What will happen after the rejection of the agreement by the British Parliament?

Theresa May, November 25, 2018 in Brussels. - SIPA

A text that did not agree. British MPs overwhelmingly rejected the Brexit deal negotiated by Prime Minister Theresa May with Brussels on Tuesday night, plunging the United Kingdom and the European Union into uncertainty two and a half months ahead of the planned Brexit date. March 29th. What will happen after the rejection of this text, which has satisfied neither the Europhiles, supporters of closer ties with the European Union, nor eurosceptics, eager for a sharper break? Here are the main possible scenarios.

There is nothing that legally prevents the government from resubmitting the same agreement again and again until it receives the seal of the members. For Theresa May as the EU, the long-term divorce agreement is the only one and the best one possible. On Tuesday, despite her severe defeat in Parliament, she warned that there was no alternative. However, she proposed inter-party discussions to determine the way forward.

The rejected agreement settled the bill that London would have to pay to the EU to honor its commitments, defined the rights of expatriate citizens and, most controversially, contained a provision designed to prevent the return of a physical boundary between Ireland and the British province of Northern Ireland.

After its rejection by the House of Commons, one of the possible scenarios is that of a Brexit without agreement, particularly feared by the business community, with the specter of a collapse of the pound and a soaring unemployment .

It would then be a disorderly exit, with no transition period to cushion the blow: economic relations between the UK and the EU would be governed by the rules of the World Trade Organization (WTO), and a a multitude of customs and regulatory controls should be put in place urgently.

Shortages of drugs, monster traffic jams near harbors, aircraft pinned to the ground, loss of growth ... These prospects are swept by the most bitter Brexiters, for whom "a lack of agreement is better than a bad agreement", and want an independent commercial policy.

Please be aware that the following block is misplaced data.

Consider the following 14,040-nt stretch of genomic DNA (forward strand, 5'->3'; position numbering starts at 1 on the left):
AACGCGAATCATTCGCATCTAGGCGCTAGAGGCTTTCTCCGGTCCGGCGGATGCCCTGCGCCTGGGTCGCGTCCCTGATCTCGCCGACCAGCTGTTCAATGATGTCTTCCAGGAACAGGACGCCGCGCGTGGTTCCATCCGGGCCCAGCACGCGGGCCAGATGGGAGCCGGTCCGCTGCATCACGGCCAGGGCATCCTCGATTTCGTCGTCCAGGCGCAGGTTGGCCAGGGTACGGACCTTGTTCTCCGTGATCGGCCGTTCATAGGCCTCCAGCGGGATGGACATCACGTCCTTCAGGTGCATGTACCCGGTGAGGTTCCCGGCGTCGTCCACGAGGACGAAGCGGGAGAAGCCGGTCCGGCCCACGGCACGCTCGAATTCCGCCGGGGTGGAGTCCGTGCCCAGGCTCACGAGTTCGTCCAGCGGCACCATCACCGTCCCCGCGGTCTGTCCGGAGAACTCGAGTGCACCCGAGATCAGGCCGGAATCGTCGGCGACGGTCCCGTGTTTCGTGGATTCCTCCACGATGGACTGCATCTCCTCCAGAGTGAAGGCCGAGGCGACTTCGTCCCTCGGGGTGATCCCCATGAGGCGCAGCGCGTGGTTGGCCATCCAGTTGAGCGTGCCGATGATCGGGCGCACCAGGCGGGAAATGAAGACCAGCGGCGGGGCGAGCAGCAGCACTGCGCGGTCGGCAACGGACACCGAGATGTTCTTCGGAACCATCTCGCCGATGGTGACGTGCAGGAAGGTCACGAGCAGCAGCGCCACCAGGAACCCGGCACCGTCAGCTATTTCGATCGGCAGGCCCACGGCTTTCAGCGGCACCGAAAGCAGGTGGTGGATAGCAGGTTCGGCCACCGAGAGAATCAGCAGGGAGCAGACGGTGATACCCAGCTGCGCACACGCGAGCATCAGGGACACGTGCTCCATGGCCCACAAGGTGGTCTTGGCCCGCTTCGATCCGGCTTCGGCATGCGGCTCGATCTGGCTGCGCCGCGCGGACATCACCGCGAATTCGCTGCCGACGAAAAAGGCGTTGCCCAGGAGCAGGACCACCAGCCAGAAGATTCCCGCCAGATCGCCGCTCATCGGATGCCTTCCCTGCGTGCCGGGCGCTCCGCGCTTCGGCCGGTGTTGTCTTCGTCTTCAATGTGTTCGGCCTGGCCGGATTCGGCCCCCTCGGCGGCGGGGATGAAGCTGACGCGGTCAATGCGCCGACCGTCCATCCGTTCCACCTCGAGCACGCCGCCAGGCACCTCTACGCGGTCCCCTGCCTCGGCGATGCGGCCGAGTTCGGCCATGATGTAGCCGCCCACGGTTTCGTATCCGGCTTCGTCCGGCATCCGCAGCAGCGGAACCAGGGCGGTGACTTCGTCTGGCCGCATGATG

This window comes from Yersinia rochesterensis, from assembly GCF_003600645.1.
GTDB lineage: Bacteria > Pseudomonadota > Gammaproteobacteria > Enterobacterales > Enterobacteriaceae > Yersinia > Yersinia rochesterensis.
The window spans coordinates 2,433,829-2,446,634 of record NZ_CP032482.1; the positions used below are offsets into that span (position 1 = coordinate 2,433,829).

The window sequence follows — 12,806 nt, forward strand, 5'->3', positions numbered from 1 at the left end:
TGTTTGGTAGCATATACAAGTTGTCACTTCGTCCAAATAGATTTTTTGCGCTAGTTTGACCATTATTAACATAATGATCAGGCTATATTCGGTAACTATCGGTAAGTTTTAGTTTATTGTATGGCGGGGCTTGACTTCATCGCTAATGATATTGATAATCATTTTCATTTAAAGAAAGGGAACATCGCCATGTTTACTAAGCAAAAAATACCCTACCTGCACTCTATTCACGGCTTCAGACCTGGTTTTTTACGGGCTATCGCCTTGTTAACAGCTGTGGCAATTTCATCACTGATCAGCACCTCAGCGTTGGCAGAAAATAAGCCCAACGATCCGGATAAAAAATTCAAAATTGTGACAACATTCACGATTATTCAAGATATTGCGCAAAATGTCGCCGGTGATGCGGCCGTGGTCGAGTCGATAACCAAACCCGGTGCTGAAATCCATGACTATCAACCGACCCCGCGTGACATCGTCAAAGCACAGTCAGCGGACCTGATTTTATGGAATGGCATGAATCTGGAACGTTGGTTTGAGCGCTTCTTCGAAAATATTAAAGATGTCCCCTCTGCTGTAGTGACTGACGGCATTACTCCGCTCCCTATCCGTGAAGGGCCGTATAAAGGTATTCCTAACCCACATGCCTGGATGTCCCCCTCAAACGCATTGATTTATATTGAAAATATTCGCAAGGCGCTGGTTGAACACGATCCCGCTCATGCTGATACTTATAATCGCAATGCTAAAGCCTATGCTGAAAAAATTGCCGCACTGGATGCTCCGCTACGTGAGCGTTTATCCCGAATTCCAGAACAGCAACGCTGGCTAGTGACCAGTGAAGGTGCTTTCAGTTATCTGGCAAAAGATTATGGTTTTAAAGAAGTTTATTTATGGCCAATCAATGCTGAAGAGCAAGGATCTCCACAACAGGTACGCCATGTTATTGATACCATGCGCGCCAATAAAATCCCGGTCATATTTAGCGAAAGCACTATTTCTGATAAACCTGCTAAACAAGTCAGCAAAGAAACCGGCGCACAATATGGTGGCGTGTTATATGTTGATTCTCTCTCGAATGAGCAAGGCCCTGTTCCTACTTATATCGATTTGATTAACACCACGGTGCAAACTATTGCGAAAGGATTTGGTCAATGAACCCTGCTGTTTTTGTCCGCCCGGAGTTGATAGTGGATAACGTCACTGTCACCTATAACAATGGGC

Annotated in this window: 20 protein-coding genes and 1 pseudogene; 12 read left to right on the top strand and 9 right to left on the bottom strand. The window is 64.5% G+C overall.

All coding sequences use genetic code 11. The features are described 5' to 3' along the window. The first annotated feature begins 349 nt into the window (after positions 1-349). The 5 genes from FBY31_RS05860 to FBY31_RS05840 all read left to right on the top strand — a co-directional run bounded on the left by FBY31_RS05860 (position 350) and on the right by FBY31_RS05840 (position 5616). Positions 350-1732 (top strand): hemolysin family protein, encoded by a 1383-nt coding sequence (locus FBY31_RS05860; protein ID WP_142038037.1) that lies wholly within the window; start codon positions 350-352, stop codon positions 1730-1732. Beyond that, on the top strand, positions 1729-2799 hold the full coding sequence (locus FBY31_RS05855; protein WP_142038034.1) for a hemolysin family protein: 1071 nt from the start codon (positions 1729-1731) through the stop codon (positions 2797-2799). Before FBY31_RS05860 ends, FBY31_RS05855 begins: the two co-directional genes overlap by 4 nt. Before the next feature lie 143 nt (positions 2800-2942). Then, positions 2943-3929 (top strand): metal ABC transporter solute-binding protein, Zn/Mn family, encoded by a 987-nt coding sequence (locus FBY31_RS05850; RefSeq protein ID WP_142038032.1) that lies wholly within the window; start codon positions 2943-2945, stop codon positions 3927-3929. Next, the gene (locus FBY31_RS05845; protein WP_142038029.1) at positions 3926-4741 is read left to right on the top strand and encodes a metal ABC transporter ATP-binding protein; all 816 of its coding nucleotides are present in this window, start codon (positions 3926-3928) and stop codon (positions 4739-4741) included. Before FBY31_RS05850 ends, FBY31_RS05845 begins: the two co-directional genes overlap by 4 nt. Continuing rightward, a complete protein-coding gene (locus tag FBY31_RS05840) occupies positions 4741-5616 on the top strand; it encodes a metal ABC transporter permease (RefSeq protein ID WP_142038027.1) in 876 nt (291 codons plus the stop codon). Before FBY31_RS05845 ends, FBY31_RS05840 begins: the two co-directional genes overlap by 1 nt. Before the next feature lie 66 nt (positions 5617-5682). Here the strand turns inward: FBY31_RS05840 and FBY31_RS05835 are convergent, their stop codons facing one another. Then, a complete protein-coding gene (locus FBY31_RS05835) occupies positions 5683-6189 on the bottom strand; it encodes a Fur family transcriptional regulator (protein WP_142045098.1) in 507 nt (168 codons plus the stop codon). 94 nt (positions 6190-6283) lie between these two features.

However, the threat of a "no deal" seems to have been thwarted last week by MPs, with the adoption of an amendment requiring the executive to submit by Monday an "Plan B" amendable.

The possibility of a second referendum, hitherto ruled out by Theresa May, is demanded by the Europhiles in the hope that it reverses the result of the consultation of 23 June 2016 and some politicians to unblock the situation.

It remains to define the questions asked: continuation in the EU or Theresa May's plan? Or exit without agreement? Without guarantee that the consultation would give a result different from that of June 2016. The Labor Party, the main opposition party, would take this option if it did not get the early elections it wants.

The Labor Party has tabled, immediately after the rejection of the agreement, a motion of censure against the government, which will be debated on Wednesday. However, if a hundred or so Tory MPs tried to overthrow Theresa May in December, it is not said that they are joining the opposition for a maneuver that could make them lose power.

If Labor wins, they intend to negotiate a new agreement with Brussels but it would take time, said Jeremy Corbyn, referring to a likely postponement of the date of exit from the EU.

Postponing Brexit via an extension of Article 50 of the EU Treaty, which governs the departure of a Member State, is increasingly emerging as a credible possibility. The organization of a second referendum or early parliamentary elections would also require the postponement of the Brexit date.

A hundred MEPs from different political parties have pledged Monday to support a request for postponement of London. But in this case, what about the European elections, which will take place between 23 and 26 May? According to a diplomatic source, "an extension after 29 March is possible but not beyond 30 June because the new European Parliament will be constituted". Theresa May said on Monday that the Brexit date should not be postponed.